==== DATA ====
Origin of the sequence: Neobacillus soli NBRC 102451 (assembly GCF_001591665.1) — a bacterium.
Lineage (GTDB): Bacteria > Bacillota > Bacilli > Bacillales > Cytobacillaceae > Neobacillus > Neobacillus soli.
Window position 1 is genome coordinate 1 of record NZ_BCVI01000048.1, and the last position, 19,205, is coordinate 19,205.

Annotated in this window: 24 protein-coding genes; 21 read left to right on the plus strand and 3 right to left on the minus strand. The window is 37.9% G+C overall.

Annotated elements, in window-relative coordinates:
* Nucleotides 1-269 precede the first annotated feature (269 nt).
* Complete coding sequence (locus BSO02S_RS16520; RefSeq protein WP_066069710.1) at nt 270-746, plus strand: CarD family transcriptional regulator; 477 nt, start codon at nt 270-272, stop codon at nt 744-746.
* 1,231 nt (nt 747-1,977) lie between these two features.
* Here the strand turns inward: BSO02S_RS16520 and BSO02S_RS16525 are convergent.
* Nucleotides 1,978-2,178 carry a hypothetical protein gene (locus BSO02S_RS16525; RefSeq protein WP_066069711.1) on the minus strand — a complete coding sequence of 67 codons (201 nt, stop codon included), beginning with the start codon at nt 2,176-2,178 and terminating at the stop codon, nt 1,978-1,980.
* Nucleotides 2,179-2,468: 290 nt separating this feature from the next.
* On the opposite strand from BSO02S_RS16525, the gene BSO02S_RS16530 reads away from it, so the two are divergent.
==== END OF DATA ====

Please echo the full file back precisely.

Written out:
Origin of the sequence: Neobacillus soli NBRC 102451 (assembly GCF_001591665.1) — a bacterium.
Lineage (GTDB): Bacteria > Bacillota > Bacilli > Bacillales > Cytobacillaceae > Neobacillus > Neobacillus soli.
Window position 1 is genome coordinate 1 of record NZ_BCVI01000048.1, and the last position, 19,205, is coordinate 19,205.

Annotated in this window: 24 protein-coding genes; 21 read left to right on the plus strand and 3 right to left on the minus strand. The window is 37.9% G+C overall.

Annotated elements, in window-relative coordinates:
* Nucleotides 1-269 precede the first annotated feature (269 nt).
* Complete coding sequence (locus BSO02S_RS16520; RefSeq protein WP_066069710.1) at nt 270-746, plus strand: CarD family transcriptional regulator; 477 nt, start codon at nt 270-272, stop codon at nt 744-746.
* 1,231 nt (nt 747-1,977) lie between these two features.
* Here the strand turns inward: BSO02S_RS16520 and BSO02S_RS16525 are convergent.
* Nucleotides 1,978-2,178 carry a hypothetical protein gene (locus BSO02S_RS16525; RefSeq protein WP_066069711.1) on the minus strand — a complete coding sequence of 67 codons (201 nt, stop codon included), beginning with the start codon at nt 2,176-2,178 and terminating at the stop codon, nt 1,978-1,980.
* Nucleotides 2,179-2,468: 290 nt separating this feature from the next.
* On the opposite strand from BSO02S_RS16525, the gene BSO02S_RS16530 reads away from it, so the two are divergent.